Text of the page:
Tuesday, January 18, 2011
Today, a year after his assassination, Argenito Díaz is in the collective memory, as part of the epic struggle for the people’s dignity. Today, Argenito Díaz is the name of a Humanitarian Zone in which the remaining members of the community council of Llano Rico resist the new para-business attacks.
A year ago, on the 13th of January in 2010, on the highway that goes from Pavarandó to Llano Rico, less than five minutes from the police station, Argenito Díaz was forced off the public service vehicle in which he and eight other people were traveling. Once he was on the ground, a man pulled out his handgun and shot Argenito. The armed man then ordered the driver of the vehicle to continue on his route.
Argenito, the father of nine children and an activist for land rights was assassinated as part of a silencing strategy in the face of the massive usurpation of collective territories in the Curvaradó river basin, carried out by the businessmen William López, Ramiro Quintero with extensive cattle ranching, and the Zúñiga Caballero family with the Palmura company, proprietor of Extractora Bajirá, Inc.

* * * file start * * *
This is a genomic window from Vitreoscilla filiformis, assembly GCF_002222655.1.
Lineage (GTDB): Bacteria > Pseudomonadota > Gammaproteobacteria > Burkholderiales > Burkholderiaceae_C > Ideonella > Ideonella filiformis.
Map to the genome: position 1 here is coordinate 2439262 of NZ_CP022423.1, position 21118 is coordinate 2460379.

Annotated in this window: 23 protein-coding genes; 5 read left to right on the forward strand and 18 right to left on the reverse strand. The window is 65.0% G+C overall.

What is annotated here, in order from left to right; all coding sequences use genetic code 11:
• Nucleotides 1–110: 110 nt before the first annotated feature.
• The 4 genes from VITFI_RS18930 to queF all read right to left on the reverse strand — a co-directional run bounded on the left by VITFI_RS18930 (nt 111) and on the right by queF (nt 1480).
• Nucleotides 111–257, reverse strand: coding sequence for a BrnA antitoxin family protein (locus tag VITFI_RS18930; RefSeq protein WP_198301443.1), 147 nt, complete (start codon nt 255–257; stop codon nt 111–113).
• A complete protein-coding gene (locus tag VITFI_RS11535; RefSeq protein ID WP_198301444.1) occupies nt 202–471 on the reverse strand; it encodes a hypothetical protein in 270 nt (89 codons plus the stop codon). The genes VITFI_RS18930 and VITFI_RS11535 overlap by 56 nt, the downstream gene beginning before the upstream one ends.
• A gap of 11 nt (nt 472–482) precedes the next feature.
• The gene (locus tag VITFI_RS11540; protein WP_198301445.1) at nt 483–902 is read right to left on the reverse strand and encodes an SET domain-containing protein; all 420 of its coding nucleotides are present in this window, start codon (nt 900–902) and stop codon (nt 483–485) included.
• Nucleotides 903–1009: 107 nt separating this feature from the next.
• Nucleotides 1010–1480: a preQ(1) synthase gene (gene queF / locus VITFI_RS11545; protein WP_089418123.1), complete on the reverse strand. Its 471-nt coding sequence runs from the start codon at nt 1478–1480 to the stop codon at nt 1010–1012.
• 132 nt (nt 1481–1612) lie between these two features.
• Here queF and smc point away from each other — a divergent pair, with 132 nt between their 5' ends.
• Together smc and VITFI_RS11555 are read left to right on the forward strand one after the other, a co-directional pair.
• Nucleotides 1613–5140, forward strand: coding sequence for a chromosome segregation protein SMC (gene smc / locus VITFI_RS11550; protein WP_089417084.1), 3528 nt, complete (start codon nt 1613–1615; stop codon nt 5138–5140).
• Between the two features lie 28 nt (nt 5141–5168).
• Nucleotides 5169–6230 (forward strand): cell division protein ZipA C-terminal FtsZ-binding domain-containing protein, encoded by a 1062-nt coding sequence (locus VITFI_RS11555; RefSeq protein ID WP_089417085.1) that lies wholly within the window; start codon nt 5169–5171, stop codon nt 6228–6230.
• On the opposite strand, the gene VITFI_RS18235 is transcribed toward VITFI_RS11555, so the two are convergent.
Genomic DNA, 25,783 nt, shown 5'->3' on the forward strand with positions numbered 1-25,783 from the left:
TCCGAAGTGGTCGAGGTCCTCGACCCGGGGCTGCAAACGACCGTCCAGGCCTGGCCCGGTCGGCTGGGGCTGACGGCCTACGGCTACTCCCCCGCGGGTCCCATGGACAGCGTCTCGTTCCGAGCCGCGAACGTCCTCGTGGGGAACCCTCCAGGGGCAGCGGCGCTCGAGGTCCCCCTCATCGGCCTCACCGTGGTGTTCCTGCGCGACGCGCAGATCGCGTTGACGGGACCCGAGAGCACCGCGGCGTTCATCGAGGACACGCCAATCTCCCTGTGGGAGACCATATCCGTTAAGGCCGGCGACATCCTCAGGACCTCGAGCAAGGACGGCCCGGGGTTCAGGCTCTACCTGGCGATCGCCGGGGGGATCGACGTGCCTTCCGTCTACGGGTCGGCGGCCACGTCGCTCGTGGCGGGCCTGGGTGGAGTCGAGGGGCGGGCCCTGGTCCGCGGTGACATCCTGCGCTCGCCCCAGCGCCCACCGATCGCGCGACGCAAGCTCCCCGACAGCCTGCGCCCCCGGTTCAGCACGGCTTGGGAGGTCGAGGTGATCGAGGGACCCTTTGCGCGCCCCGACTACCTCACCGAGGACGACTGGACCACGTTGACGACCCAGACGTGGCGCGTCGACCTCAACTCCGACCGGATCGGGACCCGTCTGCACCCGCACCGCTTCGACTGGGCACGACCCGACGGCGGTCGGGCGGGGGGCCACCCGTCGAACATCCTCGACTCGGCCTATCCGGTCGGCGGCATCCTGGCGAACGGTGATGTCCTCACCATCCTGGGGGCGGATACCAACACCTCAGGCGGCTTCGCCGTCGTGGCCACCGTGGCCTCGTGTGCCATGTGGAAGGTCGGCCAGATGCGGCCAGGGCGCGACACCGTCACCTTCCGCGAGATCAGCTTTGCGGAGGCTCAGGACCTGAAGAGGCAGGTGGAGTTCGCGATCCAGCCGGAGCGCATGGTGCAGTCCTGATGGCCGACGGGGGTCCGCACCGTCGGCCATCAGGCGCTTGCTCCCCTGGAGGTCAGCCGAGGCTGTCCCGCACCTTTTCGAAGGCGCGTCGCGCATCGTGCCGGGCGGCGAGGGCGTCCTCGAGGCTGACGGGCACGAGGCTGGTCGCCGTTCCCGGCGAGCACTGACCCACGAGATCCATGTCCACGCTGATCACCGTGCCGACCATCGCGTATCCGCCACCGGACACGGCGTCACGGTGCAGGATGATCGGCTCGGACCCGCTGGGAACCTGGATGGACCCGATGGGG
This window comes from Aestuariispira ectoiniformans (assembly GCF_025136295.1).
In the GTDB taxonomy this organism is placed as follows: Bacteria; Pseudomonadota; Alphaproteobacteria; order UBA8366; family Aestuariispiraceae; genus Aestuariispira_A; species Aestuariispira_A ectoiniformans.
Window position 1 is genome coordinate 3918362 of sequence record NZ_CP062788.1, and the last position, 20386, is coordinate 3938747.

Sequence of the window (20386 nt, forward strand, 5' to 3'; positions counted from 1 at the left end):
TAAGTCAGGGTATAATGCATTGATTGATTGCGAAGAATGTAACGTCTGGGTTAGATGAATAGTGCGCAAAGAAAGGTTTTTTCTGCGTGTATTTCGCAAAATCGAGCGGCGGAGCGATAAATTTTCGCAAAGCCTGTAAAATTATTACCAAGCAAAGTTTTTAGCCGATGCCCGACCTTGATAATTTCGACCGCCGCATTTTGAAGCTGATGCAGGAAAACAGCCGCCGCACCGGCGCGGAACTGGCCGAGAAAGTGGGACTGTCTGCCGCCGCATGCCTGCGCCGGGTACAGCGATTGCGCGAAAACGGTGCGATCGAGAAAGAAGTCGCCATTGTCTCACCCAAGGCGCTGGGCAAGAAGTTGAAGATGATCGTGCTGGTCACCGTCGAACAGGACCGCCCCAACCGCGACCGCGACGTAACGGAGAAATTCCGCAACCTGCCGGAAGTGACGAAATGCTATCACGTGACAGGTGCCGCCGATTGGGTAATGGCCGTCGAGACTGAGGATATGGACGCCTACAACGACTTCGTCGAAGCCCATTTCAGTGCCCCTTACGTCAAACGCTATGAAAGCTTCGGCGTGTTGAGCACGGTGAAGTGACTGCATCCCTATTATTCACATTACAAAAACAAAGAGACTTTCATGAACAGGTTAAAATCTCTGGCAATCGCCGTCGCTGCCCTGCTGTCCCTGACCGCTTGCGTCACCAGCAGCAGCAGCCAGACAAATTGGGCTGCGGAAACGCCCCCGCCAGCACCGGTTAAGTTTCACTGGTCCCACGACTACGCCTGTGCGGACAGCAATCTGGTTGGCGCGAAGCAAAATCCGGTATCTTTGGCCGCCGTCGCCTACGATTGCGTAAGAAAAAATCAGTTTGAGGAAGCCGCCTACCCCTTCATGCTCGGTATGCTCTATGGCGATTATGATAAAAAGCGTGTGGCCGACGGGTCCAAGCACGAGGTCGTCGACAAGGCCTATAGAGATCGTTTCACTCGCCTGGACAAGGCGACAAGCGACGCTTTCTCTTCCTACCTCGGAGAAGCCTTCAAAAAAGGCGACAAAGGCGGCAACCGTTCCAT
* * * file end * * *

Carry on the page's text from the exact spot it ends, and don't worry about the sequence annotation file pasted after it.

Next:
The criminal proceedings for Argenito’s murder was opened in Quibdó under the file #051726000328201080010, Prosecutors Office #1 for Humanitarian Affairs, Quibdó. In December, this process was transferred to the city of Medellín to the Prosecutors Office #35 Human Rights Unit. The process is in the preliminary investigative stage, until now without suspects for who perpetrated the crime, despite the evidence that can still be collected in Curvaradó.
Today, Argenito’s brother Guillermo, who assumed and now encourages the resistance spirit of his brother, is the target of persecution from the same criminal structure that assassinated Argenito. The judicial inaction is an integral factor that has enabled the establishment of the para-business state of affairs in the Curvaradó territory. In this midst of this paramilitary state, and confronting it, Argenito’s memory is the utopia that continues.
Bogotá D.C. January 17, 2011
Interchurch Commission of Justice and Peace